Wind Turbine Farm in Wentworth Valley (EverWind)

The Wentworth Valley, the Cobequid hills, Folly Mountain, Ski Wentworth, stunning woodland trails and waterfalls all conjure up images of the outdoors and healthy activities in nature – hiking, biking, skiing. Every fall, the Cobequid hills in Colchester County are ablaze with the brilliant colours that attract tourists and nature-lovers to this area.  In the spring, the maple syrup festivals attract visitors from far and wide. The forests and wetlands are home to a rich and diverse population of plants and animals; including humans. And, this is home to the endangered mainland moose.

So why raise concerns about massive wind projects planned for the county? Isn’t wind power supposed to be a crucial alternative for fossil fuel-produced energy, along with solar? Well, yes. But there are a few little sticky details that seem to get overlooked when deciding where and if to erect giant wind turbines. And there are a few little details about these projects that seem to have gone under the radar. Check out “Protect Wentworth Valley” for more details, but here is a quick run-down.

To start with:

To install a turbine, you first need to dig a massive hole and fill it with tonnes and tonnes of concrete- not so environmentally friendly. Not just the assault on the local  environment, but in the production of that much concrete.

You need to build a huge road network to transport the massive turbine parts to their installation location and for maintenance once they are in production.

That’s just for starters. Now, about the EverWind project:

EverWind plans to put up a total of 74 giant turbines spread over more than 32,000 acres of forested land in Colchester County. Each turbine will measure 190m / 623ft in height.

In total, EverWind plans to build 400 giant new turbines in Guysborough, Colchester, and at the intersection of West Hants, Chester and Halifax municipalities. (remember the big holes filled with tonnes of concrete and don’t forget the network of roads that have to be cleared and maintained, which will inevitably lead to still more industrialization of the areas and destruction of wetlands and forests).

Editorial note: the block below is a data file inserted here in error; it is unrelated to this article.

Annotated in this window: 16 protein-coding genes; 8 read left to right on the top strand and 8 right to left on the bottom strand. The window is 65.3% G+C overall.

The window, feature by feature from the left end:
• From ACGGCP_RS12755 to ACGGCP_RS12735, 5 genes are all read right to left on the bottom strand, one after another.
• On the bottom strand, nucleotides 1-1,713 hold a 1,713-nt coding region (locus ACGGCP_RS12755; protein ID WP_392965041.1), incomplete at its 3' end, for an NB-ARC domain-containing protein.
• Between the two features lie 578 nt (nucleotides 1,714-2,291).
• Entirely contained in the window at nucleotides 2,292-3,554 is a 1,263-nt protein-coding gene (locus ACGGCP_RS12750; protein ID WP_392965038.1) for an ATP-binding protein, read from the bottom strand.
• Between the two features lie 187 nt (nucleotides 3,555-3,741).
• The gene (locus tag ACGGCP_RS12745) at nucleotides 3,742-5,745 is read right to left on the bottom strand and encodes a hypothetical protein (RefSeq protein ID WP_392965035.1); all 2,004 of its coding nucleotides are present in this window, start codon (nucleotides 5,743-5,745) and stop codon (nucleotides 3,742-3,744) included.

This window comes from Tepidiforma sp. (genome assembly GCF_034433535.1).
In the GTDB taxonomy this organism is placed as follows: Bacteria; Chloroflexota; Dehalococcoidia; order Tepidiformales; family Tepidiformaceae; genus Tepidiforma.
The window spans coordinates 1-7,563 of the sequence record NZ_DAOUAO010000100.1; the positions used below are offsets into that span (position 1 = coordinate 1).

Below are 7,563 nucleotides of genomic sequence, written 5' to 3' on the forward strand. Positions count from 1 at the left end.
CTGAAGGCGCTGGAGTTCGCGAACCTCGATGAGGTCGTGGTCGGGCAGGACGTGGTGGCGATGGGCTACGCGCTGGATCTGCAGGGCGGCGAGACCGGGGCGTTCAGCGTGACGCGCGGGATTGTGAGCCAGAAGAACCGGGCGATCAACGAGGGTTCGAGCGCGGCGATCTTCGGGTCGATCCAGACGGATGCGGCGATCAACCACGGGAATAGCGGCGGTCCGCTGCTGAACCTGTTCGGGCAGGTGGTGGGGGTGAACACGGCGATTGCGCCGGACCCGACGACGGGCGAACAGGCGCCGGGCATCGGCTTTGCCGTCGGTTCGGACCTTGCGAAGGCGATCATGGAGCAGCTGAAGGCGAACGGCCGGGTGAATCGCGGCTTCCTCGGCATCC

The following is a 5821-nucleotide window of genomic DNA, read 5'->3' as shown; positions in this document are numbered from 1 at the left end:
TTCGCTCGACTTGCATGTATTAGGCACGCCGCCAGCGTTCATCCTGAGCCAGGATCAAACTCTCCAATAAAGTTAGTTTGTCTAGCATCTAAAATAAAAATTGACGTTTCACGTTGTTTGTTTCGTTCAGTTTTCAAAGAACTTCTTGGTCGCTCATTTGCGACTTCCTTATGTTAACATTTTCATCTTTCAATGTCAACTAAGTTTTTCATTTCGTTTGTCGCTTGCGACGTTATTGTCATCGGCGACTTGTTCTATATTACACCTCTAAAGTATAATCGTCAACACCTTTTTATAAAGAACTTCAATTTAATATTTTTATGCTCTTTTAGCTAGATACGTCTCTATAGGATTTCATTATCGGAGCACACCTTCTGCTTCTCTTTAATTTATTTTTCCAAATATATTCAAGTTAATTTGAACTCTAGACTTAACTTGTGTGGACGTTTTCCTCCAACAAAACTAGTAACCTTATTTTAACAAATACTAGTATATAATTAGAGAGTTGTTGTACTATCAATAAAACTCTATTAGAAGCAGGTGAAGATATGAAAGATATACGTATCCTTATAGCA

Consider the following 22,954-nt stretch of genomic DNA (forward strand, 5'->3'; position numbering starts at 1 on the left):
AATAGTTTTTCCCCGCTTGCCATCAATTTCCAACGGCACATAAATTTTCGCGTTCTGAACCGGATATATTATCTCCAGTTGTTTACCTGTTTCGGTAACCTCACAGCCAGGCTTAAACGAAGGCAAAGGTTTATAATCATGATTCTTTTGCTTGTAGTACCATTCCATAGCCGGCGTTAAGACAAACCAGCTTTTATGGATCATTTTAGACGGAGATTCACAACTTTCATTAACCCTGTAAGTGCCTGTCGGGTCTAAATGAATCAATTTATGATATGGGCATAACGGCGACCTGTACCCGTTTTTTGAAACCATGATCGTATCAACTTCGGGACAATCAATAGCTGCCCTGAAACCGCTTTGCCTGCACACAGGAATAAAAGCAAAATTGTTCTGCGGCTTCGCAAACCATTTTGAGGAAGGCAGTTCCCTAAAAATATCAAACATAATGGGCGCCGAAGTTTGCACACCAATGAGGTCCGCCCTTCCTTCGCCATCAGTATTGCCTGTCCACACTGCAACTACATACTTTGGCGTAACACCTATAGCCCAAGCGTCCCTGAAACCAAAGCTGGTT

EverWind has been very clear in its objectives. The energy produced by their turbines is destined for the EverWind “green” hydrogen and ammonia plants at Point Tupper, and that ammonia is slated for shipping across the ocean to Europe – a million tonnes of it every year. IF there is any electricity left over after producing all that hydrogen and ammonia, and there is no guarantee there will be, it will be available for domestic use. THIS IS NOT A SUSTAINABLE ENERGY SOLUTION FOR NOVA SCOTIANS!!

Hydrogen, according to Dr. Google, is best stored in salt caverns. That is most likely the reason why EverWind and Trent Vichie took out 57 exploration licenses covering a total of 53,500 hectares of Nova Scotia – in search of salt caverns for his “green” hydrogen. If, as seems to be the plan, EverWind or any of the other hydrogen projects that have taken out exploration leases on these salt deposits in Nova Scotia, want to use them to store hydrogen, the salt caverns will need to be flushed out. This is exactly what so concerned First Nations and their allies about the proposed Alton Gas project near Stewiacke, and what eventually killed that project.

Is this yet another scheme to make the most of government subsidies, without any benefit to Nova Scotians and the loss of yet another massive amount of public dollars and important, sensitive ecosystems?

The government just awarded EverWind $125M towards this project (November 20, 2023)

Check out Joan Baxter’s articles on this subject:

Nov. 20, 2023    Feds offer EverWind $125 million despite many unanswered questions about ‘green hydrogen’ project  (this article is behind a paywall with the Halifax Examiner. If you can, you may want to consider a subscription.)

Nov. 15, 2022     ‘Green’ hydrogen industry takes aim at Nova Scotia’s underground salt deposits. Hydrogen entrepreneurs have taken out exploration claims to hundreds of thousands of acres in the province, in the hope of finding salt caverns to store green hydrogen that hasn’t been produced yet and won’t be for years to come.

For more information, contact or follow Protect Wentworth Valley

For more information, contact or follow Protect Wentworth Valley